Time Flies

Time Flies

          Does it really? Why does time take to the sky some days, and others days it seems to crawl at a snail’s pace? The days are long, but the years fly by, is what an elderly woman said to me one day.  Why does it seem to some days, and others not? We all get 24 hours, 1,440 minutes, 86,400 seconds in each day. All get deposited in to our daily bank account each time we wake up. It’s not guaranteed though, but it’s there.  It’s there for us to use it how we see fit. Some are intensely focused, squeezing every second out of every day, while others, let it slip, and even some, let it go.

          Time flies when you’re having fun right? Not necessarily.  In the book Making Time, author Steve Taylor PhD, writes about time seeming to move faster or slower based upon a number of theories. Time doesn't actually change speed, it's only our perception of time that changes. Taylor states time seems to move more slowly when we are bored, with aging, during difficult and uncomfortable situations, in routine, and also when were are exposed to new environments and experiences. Time seems to speed up when we are having fun, enjoying ourselves, and in ‘flow states’ of hyper-focus activity.  These are all positive reasons for time flying by, but time can seem to slip out of our grasp when we get swept up in the ‘cultural current’, falling into the snare of distraction.

          Distraction; a thing that prevents someone from giving full attention to something else.  If we don’t plan our day, the day plans us.  The attraction of distraction has gotten us all.  With the bombardment of tv, radio, and internet ads, coupled with social media feeds, we get caught up in the ever-flowing rapid current, with our attention being tugged from one thing to the next. Our attention is stolen from us day in and day out, from flashy marketing, to the beeps, dings, and buzzes of our devices saying to us “Look at me! Look at me! Pay attention to me!!!”

In a previous blog, “Be In The Now”, I write about being distracted with both the past and the future, missing out on the now.  Check it out here: https://do1more.com/blogs/motivation-station/be-in-the-now

          Movement isn’t always progress.  Time can slip by shuffling papers just as much as it can writing one. One produces something, the other burns time.  Have you ever heard someone say, or even yourself say, “I don’t have time…”? Or “I’m too busy...”? I have too. Many of us pride ourselves on being “busy”.  We equate busyness for progress, and a full schedule for a successful day. If you don’t have time, you don’t have priorities. A busybody is an unhealthy body.  Let’s not mistake movement for progress. You can rock on a wooden horse all day without getting anywhere.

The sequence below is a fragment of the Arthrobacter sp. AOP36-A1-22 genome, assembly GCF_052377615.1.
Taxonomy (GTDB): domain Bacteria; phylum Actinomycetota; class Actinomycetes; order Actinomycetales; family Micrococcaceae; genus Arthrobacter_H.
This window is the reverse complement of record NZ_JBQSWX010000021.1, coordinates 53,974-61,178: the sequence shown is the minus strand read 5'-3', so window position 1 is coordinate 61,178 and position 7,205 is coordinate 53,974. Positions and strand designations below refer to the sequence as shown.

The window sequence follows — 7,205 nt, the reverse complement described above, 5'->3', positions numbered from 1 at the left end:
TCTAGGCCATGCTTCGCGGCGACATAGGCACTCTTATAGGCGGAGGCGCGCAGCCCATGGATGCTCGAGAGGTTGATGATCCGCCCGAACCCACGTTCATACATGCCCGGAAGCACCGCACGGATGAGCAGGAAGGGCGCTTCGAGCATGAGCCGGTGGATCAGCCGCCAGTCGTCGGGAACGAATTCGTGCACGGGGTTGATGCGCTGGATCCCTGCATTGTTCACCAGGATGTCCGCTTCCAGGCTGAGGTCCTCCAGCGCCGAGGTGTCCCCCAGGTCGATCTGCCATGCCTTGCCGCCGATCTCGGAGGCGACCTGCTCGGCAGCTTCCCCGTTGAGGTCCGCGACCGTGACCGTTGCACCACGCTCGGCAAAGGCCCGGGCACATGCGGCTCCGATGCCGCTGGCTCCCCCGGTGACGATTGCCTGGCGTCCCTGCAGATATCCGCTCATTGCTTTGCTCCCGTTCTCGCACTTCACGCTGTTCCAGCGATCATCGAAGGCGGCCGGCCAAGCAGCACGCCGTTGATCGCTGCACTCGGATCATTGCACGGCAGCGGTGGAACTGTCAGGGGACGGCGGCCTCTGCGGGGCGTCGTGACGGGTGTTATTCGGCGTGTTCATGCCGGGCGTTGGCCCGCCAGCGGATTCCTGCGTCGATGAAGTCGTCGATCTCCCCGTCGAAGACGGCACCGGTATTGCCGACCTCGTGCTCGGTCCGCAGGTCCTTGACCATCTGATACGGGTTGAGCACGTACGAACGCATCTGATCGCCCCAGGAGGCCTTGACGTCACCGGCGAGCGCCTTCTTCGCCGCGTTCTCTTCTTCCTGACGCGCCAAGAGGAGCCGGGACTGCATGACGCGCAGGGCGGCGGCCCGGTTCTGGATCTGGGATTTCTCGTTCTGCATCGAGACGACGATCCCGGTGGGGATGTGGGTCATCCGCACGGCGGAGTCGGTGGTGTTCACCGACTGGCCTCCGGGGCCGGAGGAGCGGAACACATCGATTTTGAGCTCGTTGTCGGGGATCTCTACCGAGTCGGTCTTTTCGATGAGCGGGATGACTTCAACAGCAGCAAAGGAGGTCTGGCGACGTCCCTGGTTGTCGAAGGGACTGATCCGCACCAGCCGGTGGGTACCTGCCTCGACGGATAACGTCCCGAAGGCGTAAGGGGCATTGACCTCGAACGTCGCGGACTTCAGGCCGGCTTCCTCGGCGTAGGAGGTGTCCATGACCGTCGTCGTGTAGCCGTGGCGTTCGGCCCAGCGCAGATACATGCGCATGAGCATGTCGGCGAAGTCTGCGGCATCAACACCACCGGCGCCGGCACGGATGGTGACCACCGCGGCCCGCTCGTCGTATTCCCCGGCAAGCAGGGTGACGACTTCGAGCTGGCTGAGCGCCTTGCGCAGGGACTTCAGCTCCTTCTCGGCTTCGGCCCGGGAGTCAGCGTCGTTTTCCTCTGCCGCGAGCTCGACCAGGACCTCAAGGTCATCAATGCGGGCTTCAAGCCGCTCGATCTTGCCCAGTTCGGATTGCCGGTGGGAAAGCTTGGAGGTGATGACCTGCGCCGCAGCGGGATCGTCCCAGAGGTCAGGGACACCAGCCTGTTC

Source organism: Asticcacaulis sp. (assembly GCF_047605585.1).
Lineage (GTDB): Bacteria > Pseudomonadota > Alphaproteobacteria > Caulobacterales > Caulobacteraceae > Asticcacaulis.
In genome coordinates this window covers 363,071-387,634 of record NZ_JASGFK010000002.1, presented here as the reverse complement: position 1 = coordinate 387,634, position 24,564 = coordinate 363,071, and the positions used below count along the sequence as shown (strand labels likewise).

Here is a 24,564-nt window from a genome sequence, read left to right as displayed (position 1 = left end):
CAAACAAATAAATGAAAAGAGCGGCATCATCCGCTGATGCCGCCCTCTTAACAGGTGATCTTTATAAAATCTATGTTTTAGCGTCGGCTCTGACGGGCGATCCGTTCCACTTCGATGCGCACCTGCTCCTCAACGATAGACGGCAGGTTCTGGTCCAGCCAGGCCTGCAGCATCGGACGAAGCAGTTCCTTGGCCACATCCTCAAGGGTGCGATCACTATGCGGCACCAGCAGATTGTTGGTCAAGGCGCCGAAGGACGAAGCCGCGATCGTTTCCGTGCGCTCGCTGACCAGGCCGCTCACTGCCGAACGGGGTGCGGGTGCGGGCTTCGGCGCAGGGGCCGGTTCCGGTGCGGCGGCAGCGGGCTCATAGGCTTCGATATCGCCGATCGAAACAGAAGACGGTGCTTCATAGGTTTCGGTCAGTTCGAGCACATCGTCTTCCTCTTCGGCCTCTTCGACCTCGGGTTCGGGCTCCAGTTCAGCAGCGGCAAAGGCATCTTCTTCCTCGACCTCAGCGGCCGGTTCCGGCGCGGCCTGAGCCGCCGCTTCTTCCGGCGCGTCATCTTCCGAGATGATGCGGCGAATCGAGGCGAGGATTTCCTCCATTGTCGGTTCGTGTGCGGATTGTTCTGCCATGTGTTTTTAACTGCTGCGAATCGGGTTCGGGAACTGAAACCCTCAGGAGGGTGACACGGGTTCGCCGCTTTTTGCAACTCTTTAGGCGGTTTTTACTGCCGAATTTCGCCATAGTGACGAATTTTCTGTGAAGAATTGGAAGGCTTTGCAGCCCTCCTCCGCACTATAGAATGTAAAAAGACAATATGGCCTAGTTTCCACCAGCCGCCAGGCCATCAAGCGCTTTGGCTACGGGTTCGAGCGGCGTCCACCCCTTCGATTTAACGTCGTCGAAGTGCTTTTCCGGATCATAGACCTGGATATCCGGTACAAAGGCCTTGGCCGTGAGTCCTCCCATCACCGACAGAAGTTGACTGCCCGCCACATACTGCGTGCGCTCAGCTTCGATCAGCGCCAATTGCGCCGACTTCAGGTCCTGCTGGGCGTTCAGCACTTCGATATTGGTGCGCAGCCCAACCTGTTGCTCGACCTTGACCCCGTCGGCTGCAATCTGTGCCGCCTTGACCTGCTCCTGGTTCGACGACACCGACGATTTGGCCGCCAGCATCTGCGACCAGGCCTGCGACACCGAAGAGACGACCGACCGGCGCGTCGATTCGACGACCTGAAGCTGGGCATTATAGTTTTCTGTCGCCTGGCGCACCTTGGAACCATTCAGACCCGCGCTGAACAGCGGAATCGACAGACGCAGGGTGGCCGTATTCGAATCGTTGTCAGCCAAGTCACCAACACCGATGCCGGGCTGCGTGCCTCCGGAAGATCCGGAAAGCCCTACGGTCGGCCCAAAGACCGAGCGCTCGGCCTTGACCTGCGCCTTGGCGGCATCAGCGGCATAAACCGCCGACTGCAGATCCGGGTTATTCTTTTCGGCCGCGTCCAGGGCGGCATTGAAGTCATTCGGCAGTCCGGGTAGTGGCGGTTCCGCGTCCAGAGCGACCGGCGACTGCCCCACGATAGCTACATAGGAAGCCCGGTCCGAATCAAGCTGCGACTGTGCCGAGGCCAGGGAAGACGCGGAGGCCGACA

I have the absolute pleasure of working with seniors.  When asked what would they would have done differently when they were younger?  What would they like to have more of now? Few of them say they wished they worked more hours, made more money,  took less vacation and spent less time with their loved ones. Instead, many of them say they would have worried less, smiled more, took more naps, spent more time doing things they enjoyed, and spent more time with the ones they love.  Instead of chasing material items like cars, houses, designer clothes, accessories, and fancy electronics, they shared their desire for better health, deeper, more meaningful relationships, and most of all, more time. More time to experience the joys of life.

          So what’s distracting you?  Is it tv? Hobbies? Gaming? Work that’s not meaningful/impactful? Relationship(s)? The internet?  A lifestyle of keeping up with the Jones'?  Or the rectangular device you’re holding while reading this? Time can slip with all of these. Time can slip from us with both good and bad things. Time doesn't have to fly, nor move at a snail's pace.  We control the throttle and the brake.  We can decide what we focus on, where our attention goes, what we fill our schedules with, what we spend our time on, who we spend it with. We all start with the same amount each day at sunrise.  24 hours, 1,440 minutes, and 86,400 seconds.

So, how do you spend your 24?


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